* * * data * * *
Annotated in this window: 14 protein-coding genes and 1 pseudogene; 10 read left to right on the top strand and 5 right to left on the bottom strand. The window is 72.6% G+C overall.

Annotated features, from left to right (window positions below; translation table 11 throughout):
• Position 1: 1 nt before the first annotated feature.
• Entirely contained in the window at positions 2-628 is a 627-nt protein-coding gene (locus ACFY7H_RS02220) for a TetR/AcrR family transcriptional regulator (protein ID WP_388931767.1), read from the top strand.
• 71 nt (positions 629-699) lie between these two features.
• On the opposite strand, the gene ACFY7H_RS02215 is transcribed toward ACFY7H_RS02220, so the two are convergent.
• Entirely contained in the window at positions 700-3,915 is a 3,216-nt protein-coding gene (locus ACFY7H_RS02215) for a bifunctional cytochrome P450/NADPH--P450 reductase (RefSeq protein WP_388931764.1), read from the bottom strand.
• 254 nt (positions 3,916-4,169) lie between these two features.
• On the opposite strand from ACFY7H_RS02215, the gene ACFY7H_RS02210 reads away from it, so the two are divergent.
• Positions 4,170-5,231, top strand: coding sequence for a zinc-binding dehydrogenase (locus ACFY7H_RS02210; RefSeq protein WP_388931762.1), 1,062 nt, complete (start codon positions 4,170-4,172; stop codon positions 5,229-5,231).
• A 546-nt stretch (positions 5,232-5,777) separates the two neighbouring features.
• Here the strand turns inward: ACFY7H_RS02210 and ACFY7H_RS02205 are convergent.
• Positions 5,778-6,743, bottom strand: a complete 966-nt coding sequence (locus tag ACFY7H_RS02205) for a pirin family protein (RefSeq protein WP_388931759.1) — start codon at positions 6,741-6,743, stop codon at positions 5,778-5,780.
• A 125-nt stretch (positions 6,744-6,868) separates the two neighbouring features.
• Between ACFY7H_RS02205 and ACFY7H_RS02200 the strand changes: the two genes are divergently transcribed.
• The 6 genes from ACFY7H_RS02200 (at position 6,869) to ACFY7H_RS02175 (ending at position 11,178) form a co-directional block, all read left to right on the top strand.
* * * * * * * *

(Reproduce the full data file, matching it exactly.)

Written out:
Annotated in this window: 14 protein-coding genes and 1 pseudogene; 10 read left to right on the top strand and 5 right to left on the bottom strand. The window is 72.6% G+C overall.

Annotated features, from left to right (window positions below; translation table 11 throughout):
• Position 1: 1 nt before the first annotated feature.
• Entirely contained in the window at positions 2-628 is a 627-nt protein-coding gene (locus ACFY7H_RS02220) for a TetR/AcrR family transcriptional regulator (protein ID WP_388931767.1), read from the top strand.
• 71 nt (positions 629-699) lie between these two features.
• On the opposite strand, the gene ACFY7H_RS02215 is transcribed toward ACFY7H_RS02220, so the two are convergent.
• Entirely contained in the window at positions 700-3,915 is a 3,216-nt protein-coding gene (locus ACFY7H_RS02215) for a bifunctional cytochrome P450/NADPH--P450 reductase (RefSeq protein WP_388931764.1), read from the bottom strand.
• 254 nt (positions 3,916-4,169) lie between these two features.
• On the opposite strand from ACFY7H_RS02215, the gene ACFY7H_RS02210 reads away from it, so the two are divergent.
• Positions 4,170-5,231, top strand: coding sequence for a zinc-binding dehydrogenase (locus ACFY7H_RS02210; RefSeq protein WP_388931762.1), 1,062 nt, complete (start codon positions 4,170-4,172; stop codon positions 5,229-5,231).
• A 546-nt stretch (positions 5,232-5,777) separates the two neighbouring features.
• Here the strand turns inward: ACFY7H_RS02210 and ACFY7H_RS02205 are convergent.
• Positions 5,778-6,743, bottom strand: a complete 966-nt coding sequence (locus tag ACFY7H_RS02205) for a pirin family protein (RefSeq protein WP_388931759.1) — start codon at positions 6,741-6,743, stop codon at positions 5,778-5,780.
• A 125-nt stretch (positions 6,744-6,868) separates the two neighbouring features.
• Between ACFY7H_RS02205 and ACFY7H_RS02200 the strand changes: the two genes are divergently transcribed.
• The 6 genes from ACFY7H_RS02200 (at position 6,869) to ACFY7H_RS02175 (ending at position 11,178) form a co-directional block, all read left to right on the top strand.